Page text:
Most of the novel takes place on the Island. At times, Shadows could be simply another novel of a girl moving to a new town and trying to find her place. There’s a normalcy about everyday life. Cassandra tries to make friends. She meets a boy. Her brother begins finding his own way and drifts apart from her. Cassandra no longer has to hide her ability to see people’s spirit animals. The Band’s medicine woman, Madda, takes her as apprentice. (Okay, so those last two aren’t usually in the Girl-Moves-to-New-Town-and-Tries-to-Fit-In narratives.)

Although every person on the Island is aboriginal, like native people throughout the U.S. today, they vary in appearances. Avalon is blonde while Helen is dark-haired and moonfaced. Bran, the son of the Band’s missing leader, has auburn hair and gray eyes while Cedar is stout with dark hair and dark eyes.

And, while the Island itself is protected from government forces and searchers by a mystical boundary, it is not inoculated from the prejudices of the outside world. Some of the Island’s inhabitants hold both Cassandra’s mixed ancestry and her origins against her. For others, Cassandra’s gender is also an issue: When Cassandra becomes apprentice to the Island’s medicine woman, she experiences the sexism of the Island’s all-male Elders first through Madda’s frustrated attempts to reason with them and then firsthand. When Cassandra escapes a sexual assault, the Elders imply that she brought the attack upon herself.  

Shadows Cast by Stars is a great way to introduce kids—and adults—to an aboriginal-focused story. Then there are plenty of real-life groups around today to keep up the education around aboriginal issues.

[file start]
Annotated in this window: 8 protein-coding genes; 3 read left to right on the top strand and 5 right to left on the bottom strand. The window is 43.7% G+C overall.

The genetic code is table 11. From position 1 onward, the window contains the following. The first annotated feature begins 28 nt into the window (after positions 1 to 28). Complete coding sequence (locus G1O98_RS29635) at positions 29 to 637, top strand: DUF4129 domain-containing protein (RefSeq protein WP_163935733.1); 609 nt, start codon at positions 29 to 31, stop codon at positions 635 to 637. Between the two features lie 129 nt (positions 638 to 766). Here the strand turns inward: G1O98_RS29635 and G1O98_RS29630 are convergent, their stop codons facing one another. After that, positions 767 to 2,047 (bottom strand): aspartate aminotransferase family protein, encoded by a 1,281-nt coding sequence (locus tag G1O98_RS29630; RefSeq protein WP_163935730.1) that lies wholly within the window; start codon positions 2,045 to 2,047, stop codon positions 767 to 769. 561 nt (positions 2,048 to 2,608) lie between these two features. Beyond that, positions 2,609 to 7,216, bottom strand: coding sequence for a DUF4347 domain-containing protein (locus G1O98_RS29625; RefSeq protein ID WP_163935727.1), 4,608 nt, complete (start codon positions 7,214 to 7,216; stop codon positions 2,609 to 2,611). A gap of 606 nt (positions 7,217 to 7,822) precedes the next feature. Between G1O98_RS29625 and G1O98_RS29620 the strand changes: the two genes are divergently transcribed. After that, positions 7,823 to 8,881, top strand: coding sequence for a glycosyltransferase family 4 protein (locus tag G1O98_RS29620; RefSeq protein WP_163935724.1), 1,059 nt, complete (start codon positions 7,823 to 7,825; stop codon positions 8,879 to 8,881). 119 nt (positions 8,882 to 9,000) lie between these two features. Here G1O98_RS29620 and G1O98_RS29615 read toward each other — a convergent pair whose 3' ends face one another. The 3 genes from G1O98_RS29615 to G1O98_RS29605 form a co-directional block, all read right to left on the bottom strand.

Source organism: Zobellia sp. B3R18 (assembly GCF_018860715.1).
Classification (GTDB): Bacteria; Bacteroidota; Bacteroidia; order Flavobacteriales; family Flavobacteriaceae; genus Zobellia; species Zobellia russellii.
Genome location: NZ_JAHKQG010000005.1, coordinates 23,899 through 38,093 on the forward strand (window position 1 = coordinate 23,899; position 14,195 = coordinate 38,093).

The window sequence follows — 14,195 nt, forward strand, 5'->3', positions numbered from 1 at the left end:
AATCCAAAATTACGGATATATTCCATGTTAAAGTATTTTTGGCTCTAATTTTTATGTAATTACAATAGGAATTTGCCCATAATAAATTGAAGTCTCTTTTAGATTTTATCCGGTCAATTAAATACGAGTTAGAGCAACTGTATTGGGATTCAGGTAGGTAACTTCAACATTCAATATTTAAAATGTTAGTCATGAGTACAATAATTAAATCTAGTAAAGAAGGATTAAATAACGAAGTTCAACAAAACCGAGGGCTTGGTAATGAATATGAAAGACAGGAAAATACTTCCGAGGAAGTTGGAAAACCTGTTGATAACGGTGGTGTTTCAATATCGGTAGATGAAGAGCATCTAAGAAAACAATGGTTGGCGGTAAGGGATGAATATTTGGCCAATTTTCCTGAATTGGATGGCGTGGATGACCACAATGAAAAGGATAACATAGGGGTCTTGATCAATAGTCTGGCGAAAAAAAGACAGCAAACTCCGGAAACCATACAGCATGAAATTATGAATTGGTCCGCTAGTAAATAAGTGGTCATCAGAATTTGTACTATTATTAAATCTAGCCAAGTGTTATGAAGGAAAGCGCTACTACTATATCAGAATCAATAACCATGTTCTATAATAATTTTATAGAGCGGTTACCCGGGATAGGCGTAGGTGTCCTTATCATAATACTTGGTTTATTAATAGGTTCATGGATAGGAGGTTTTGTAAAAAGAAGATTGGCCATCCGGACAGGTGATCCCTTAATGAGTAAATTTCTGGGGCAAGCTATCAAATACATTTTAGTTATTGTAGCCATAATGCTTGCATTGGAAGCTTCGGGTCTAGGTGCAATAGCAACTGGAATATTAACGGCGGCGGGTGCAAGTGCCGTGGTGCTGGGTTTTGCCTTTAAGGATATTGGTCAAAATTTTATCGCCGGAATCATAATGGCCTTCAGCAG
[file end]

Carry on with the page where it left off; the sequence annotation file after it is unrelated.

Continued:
Given that Shadows is set in aboriginal Canadian land, I’d be remiss in not encouraging blog readers to keep up with Idle No More, the grassroots and indigenous-led movement that emerged in Canada and has spread throughout North America this past year. And, in the U.S. this month, Lakota grandmothers and elders have embarked on a thirteen-city Truth Tour to raise awareness about the abuses against the Lakota people, mobilize solidarity networks to benefit Lakota Elders, and renew the Lakotas’ traditional matriarchal leadership. (Did you know that the Lakotas were traditionally matriarchy-led? I didn’t until the Truth Tour brought this to my attention.)

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7 Comments Have Been Posted

Good to know

Haven't head of this book before, but would love to read more books featuring Aboriginal characters. Thanks for reading and discussing it here.

other novels featuring indigenous characters